Visiting Chef Tsutomu Konishi: A Culinary Diplomat from Japan Cooks for LA
Chef Konishi made himself at home in The Blvd's kitchen.
Melding Western flavors into traditional Japanese dishes is Tokyo-based Chef Tsutomu Konishi's passion. Acting as a culinary ambassador, this month the classically trained executive sous chef from the Four Seasons Hotel Tokyo at Marunouchi (near Tokyo Station) has popped in as a visiting chef both at the Beverly Wilshire's The Blvd and now through Saturday, he's in the kitchen at Onyx, the swank sushi bar and Japanese restaurant at the Four Seasons Westlake Village. His mission: to gently remind people that Japan remains open for business. Just as Japan's sake brewers are encouraging people to drink sake, Konishi is here to share his skills and encourage international visitors to return "to help the north."
To prepare his modern Japanese dishes, all made with seasonal, U.S.-sourced ingredients, Konishi brought an arsenal that includes his razor sharp Korin knife, a brand coveted by stateside chefs. He also brings his traditional Japanese sensibility where plating and presentation are equally important to flavor. At The Blvd, to recreate his Japanese tableware, he hollowed out cucumbers in which he carefully layered sashimi; tea leaves and seaweed formed the bed. Portions here are twice the size they would be in Japan, advises Konishi.
Chef Konishi's elegant sashimi plate at The Blvd.
His pop-up menu was a hit at the Beverly Hills eatery where he offered a taste of Tokyo without the flight. Among the favorites were his picture perfect sashimi plate and lamb chops, seared and marinated in a blend of American and Korean-style red miso; house-made pickled vegetables and lotus root are add-ons. A former chef at the Japanese consulate in Seattle, Konishi is well acquainted with U.S. ingredients but was most impressed with the sheer number available. "Now you can buy anything," he finds. Catching his eye and palate are mini-vegetables like turnips and carrots ("so pretty"), micro-herbs (mini-shiso flowers add snap to the sashimi) and a variety of other edible flowers. All are considerable less expensive than they would be in Japan he says.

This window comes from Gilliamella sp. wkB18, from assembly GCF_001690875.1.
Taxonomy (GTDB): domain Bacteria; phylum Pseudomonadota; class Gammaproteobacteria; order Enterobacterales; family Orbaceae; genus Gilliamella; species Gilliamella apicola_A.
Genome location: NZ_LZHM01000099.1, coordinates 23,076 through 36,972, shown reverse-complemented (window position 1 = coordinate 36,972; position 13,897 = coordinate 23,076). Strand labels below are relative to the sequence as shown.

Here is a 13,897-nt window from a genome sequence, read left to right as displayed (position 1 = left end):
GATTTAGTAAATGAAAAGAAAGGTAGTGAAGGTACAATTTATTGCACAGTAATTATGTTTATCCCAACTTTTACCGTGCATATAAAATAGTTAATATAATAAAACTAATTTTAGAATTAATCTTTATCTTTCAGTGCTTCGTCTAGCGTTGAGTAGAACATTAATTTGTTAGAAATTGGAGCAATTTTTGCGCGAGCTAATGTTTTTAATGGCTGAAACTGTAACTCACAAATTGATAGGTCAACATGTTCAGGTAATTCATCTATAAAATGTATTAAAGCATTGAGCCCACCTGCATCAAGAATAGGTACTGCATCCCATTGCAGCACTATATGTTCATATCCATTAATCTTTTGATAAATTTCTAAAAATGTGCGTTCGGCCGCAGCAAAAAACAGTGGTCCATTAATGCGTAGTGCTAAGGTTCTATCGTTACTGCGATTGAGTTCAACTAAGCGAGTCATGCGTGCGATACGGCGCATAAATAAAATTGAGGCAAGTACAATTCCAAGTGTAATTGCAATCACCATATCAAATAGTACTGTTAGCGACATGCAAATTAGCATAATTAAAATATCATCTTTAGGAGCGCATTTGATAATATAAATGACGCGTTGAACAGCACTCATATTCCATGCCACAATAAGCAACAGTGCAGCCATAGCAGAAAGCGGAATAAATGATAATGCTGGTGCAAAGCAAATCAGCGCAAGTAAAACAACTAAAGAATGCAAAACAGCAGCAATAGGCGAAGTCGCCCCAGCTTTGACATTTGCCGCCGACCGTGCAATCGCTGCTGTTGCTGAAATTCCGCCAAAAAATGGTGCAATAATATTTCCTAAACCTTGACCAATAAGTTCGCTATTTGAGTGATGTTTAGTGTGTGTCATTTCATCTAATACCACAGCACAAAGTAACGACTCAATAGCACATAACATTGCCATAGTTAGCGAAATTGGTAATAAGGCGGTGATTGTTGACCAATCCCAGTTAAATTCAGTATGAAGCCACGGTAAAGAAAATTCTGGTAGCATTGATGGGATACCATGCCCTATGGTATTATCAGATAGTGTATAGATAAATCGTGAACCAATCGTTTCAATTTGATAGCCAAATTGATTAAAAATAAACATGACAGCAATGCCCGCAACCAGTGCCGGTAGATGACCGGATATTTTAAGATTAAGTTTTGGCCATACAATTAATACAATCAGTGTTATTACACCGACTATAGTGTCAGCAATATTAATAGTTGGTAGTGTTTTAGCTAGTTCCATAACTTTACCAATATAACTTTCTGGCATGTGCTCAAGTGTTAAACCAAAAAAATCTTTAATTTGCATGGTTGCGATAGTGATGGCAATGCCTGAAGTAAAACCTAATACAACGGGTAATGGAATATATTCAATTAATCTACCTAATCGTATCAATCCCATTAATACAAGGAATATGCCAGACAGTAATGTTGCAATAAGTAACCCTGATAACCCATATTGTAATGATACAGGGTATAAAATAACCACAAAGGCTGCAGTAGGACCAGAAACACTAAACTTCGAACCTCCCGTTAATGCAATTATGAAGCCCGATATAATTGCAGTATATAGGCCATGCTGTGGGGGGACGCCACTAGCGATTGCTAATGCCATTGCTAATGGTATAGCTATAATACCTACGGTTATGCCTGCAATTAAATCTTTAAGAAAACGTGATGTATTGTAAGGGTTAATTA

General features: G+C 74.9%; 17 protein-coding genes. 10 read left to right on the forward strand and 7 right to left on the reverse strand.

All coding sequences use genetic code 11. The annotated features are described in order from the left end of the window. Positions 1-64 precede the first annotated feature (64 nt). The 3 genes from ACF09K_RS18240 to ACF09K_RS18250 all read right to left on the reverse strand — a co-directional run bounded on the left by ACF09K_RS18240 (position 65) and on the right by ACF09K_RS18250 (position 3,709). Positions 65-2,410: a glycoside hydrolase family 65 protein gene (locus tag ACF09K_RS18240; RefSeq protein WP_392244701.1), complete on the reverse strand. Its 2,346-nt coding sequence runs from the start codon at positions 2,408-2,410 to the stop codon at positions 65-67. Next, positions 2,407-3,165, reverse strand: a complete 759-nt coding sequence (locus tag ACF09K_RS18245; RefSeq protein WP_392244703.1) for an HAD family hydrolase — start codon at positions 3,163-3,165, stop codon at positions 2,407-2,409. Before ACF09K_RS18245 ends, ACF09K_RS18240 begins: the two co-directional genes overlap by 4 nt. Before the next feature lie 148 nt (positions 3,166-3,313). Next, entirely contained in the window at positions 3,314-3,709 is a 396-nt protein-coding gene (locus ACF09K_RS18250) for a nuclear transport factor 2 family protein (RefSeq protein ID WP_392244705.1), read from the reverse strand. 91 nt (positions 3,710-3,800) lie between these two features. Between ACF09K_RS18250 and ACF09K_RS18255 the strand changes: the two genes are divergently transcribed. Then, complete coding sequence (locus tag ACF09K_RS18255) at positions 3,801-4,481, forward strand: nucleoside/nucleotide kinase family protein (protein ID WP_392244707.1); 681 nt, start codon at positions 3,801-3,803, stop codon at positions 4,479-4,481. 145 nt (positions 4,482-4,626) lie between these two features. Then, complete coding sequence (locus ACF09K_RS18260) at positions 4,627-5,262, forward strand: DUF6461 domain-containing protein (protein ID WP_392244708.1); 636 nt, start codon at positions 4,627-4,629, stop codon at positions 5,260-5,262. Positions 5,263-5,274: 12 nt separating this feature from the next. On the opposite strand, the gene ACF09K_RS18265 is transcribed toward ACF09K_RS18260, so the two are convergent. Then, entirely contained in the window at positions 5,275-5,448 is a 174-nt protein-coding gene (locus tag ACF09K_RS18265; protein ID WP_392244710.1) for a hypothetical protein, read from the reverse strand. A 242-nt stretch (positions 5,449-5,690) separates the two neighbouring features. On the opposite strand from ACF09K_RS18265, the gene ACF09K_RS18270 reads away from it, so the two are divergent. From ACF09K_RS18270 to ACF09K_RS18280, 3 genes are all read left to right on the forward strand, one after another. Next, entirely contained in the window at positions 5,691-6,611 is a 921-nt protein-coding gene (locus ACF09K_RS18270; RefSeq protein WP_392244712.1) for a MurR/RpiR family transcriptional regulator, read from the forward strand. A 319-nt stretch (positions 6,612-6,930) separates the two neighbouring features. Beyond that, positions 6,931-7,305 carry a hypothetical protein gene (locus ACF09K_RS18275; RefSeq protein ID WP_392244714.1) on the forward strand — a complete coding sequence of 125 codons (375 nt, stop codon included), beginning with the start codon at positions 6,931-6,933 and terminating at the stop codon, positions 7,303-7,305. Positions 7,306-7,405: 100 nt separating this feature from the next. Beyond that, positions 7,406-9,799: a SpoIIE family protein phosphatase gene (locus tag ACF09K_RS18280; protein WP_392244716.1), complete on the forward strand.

His innovative and lighter take on the Caesar salad is a combination of Eastern and Western flavors; crisp Romaine is dressed with a yuzu miso dressing and parmesan cheese (he opts out of the traditional egg and anchovy). Nasturtium petals add color to the salad. After being away from the U.S. for eight years, Konishi's first order of business was to go out for his faves: Cobb salad, pasta with pesto, a hamburger and a Samuel Adams draft beer. "I'm happy this time to eat and drink like an American," he says.
Now cooking at Onyx, each night begins with an Iron Chef-style cook-off as Konishi "competes" with Onyx's Chef Masa Shimakawa. An ingredient is revealed--like wild Sockeye Salmon, Maine Lobster or Hudson Valley Foie Gras--and the chefs each craft a dish. Diners vote on which will be the nightly special. To get a taste of Tokyo technique, and learn how to make several traditional Japanese dishes, sign up for chef Konishi's cooking class scheduled for this Saturday June 25 in Onyx's gleaming kitchen.
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